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Saturday, March 31, 2012


Thus far we have looked at the roots and early beginnings of the Eastside Sound from the late 1940's through the early 1960's. In order to continue examining and defining the Eastside Sound we must first look at the road we have traveled thus far.
  The end of World War II marked the return home of soldiers as well as the continuing migration of Mexiacans and other ethnic gropus to the greater Los Angeles area. They came to Los Angeles with hopes of better employment, higher wages and a decent place to raise their children.
  Why not?? Los Angeles had a warm climate and sandy beaches within a short driving distance. It had Hollywood and all it's stars, great night clubs for dancing & entertainment. Disneyland would be built in 1955 and even the Dodgers would move from Brooklyn into Chavez Ravine. Higher education would become an issue and East Los Angeles College would find it's permanent home and Cal State Los Angeles would be built.
  With the increase in the city's population came an increase in social, cultural, political and economic problems. Mexican-Americans needed a place to call home. They settled in East Los Angeles and it's surrounding communities, City Terrace, El Sereno, Boyle Heights, Montebello, Pacoima, El Monte, Pomona, Pico Rivera, Echo Park and Chavez Ravine (till the Dodgers came to town).
  Despite their struggles, Mexican-Americans could take pride in the musical and cultural richness they brought to their communities. Steeped in tradition they brought talent, enthusiasm, dedication and perserverance.

  But what is the "Eastside Sound"? To many collectors & historians it is the vocal duo sound which it it but as we will come to see it is a hybridization of many musical genres and styles. It continued to grow as it still does to this day because of the artists' abilities to adapt to the changing musical, social, cultural, economic and political struggles of the day. The world of music too often short sells the accomplishments and abilities of the Chicano artist. This is why I have put this site together and continue to keep alive the music I grew up with alive and to hopefully pass on an appreciation for this music to others.

If the Eastside Sound is a hybridization of musical styles and genres, how did it come about?

Los Angeles has always be a music mecca since the early 1900's For the puposes of our discussion of the Eastside Sound, we will begin in the late 1940's.

Traditional mariachi music was already in place. So were Carribean rhythms, i.e. Afro-Cuban music such as the rumba. So was jump blues and swing brought to us by Roy Milton and The Solid Senders among others. Add to this jazz, Latin jazz and fusion and there were certainly enough styles upon which to build a foundation. It was the hybridization of these styles that got the Eastside Sound ball rolling.

  Lalo Guerrero began doing his own spin on rancheras and introducing "boogie woogie" (jump blues) style into his music.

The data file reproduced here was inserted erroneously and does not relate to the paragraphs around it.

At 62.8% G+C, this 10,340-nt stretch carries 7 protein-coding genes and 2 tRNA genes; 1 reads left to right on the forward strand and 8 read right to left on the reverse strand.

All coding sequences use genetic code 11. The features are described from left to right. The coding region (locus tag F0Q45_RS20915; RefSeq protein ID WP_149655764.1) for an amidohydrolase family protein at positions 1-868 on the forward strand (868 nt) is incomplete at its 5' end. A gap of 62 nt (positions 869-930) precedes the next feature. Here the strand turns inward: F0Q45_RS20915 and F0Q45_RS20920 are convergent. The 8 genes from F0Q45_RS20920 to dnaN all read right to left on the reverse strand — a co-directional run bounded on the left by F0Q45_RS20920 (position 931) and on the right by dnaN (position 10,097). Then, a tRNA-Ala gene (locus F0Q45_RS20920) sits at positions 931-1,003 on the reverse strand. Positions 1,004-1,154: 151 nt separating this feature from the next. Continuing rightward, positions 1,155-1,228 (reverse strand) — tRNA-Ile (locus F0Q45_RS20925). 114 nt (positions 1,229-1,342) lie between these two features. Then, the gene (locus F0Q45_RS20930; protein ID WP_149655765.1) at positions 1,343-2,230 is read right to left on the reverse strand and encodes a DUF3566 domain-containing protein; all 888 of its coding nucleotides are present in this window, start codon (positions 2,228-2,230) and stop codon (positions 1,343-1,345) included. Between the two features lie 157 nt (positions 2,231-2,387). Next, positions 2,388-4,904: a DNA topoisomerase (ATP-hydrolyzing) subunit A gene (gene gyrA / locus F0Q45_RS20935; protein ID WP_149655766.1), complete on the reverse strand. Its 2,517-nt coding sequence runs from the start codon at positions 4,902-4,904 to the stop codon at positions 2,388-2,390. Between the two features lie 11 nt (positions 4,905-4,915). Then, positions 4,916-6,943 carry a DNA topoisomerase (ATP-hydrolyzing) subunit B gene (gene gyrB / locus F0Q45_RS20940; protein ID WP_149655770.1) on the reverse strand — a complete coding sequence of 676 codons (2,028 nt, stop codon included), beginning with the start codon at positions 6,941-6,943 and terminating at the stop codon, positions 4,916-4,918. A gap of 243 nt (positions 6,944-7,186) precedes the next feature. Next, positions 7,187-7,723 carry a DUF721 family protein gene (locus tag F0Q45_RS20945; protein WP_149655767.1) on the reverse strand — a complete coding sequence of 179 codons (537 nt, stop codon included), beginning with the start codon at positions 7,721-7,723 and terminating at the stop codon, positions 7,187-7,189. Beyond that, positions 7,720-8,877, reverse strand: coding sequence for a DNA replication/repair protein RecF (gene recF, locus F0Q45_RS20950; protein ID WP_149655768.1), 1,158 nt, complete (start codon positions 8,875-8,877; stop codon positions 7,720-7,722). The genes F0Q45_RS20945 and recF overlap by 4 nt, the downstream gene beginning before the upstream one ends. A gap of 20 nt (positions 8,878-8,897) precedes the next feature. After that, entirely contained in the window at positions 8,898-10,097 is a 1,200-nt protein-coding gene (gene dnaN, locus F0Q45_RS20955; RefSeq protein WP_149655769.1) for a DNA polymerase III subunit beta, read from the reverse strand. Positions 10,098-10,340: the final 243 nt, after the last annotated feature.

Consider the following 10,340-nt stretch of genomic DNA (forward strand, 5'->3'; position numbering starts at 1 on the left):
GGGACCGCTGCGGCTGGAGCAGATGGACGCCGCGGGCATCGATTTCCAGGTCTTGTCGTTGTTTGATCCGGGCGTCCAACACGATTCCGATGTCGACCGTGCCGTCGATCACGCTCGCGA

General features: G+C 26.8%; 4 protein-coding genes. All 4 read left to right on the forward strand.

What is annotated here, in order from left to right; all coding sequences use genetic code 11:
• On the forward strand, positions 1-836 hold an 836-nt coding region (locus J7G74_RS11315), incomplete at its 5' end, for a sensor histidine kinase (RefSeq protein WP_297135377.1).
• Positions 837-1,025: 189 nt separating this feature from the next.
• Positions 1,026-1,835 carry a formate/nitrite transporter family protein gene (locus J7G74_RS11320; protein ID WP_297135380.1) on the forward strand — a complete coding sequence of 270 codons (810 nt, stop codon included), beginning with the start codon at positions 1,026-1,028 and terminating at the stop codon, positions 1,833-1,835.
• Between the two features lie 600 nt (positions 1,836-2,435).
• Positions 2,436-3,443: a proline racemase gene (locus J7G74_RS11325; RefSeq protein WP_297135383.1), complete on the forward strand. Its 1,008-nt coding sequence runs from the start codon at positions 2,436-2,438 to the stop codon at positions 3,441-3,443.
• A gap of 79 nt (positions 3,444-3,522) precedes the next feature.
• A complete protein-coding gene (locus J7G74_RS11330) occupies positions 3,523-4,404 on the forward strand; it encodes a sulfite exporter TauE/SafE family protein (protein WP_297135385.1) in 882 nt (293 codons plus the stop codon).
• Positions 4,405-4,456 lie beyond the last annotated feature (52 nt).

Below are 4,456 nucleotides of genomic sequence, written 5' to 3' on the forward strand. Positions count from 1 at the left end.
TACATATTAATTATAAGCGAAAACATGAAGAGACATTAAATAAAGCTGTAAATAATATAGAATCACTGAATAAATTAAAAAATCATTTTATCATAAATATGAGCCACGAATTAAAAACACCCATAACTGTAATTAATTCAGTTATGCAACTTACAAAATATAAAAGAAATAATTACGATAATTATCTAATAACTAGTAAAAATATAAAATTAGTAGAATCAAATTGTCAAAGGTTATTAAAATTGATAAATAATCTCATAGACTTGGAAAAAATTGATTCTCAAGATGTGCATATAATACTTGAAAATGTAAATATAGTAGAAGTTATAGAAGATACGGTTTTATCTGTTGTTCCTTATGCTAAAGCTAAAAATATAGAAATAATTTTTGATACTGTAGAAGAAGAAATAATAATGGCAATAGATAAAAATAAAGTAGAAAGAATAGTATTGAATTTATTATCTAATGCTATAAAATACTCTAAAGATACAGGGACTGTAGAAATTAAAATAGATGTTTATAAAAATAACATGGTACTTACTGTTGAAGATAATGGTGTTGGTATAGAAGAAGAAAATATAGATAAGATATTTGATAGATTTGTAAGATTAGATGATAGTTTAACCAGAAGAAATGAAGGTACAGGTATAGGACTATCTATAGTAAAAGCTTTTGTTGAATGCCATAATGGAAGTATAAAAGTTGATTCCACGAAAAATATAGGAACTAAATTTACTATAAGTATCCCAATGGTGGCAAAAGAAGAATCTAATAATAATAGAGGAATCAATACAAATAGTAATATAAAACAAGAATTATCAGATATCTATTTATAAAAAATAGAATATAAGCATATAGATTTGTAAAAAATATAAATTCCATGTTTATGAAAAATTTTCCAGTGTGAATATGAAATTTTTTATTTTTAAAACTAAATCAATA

Don Tosti would take his jazz & big band background and create "The Pachuco Boogie" enjoyed by the "zoot suit" crowd.
  Chico Sesma would also make his mark in the field of jazz & big band and then go on to influence Latinos as a disc jockey with his radio broadcasts.
  After you have digested all of these musical styles add on some rhythm & blues with the likes of Johnny Otis, Big Jay McNeely, Chuck Higgins and Joe Houston.
  The Armenta Brothers would be the fisrt to introduce Chicano rhythm & blues to East Los Angeles.

By the mid 1950's the Rock & Roll era would begin and Chico Sesma would turn Latin jazz into Latin Rock. More rockers would follow as youngsters in Los Angeles and the entire country would be engulfed by the beat. Bobby Rey, Gil Bernal, The Rhythm Rockers and Chuck Rio would perform in the L.A area & have fine recording careers.

The forgotten third of Rock & Roll, "doo wop" would captivate our hearts. Groups like The Jaguars, The Penguins, The Platters, The Feathers, The Medallions, Richard Berry & The Pharoahs, Jessie Belvin and his groups, the list goes on & on.

Whether Los Angeles was looking for their own version of Elvis Presley or not Little Julian Herrera came on the scene and became an overnight star. I do not know what he could have been but his voice & stage presence were breath taking.

Ritchie Valens ushered in the "teen era" and became the idol of millions. Chris Montez & Bobby Dominguez were teen stars in their own right.

Vocal duos like Chavez & Chaney, Pat & Lolly Vegas, The Perez Brothers, The Carlos Brothers, The Heartbreakers, Rene & Ray, Doug & Freddy, Alfred & Joe, Rosie & Ron, The Salas Brothers and many more would follow. This is why many collectors & historians say the eastside Sound is a vocal duo sound.

More vocal groups: The Sisters, The Story Tellers, The Velveteens, Rosie & The Originals, Yolanda & The Naturals.

With every change in musical style and taste, the Chicano artist was able to take what had come before and adapt his or her own musical talents to create a unique sound. In the mid 1960's and beyond the music became more complex and so did the Eastside Sound.

So what lies ahead?? The influences of surf music from the Beach Boys, soul from Motown, The Beatles & The British Invasion Bands, Garage Bands, Psychedelia and much much more. The story of the Eastside Sound continues and we will look at that in Part 2 of The Eastside Sound - A Retrospective Look.

Your comments are always welcome.

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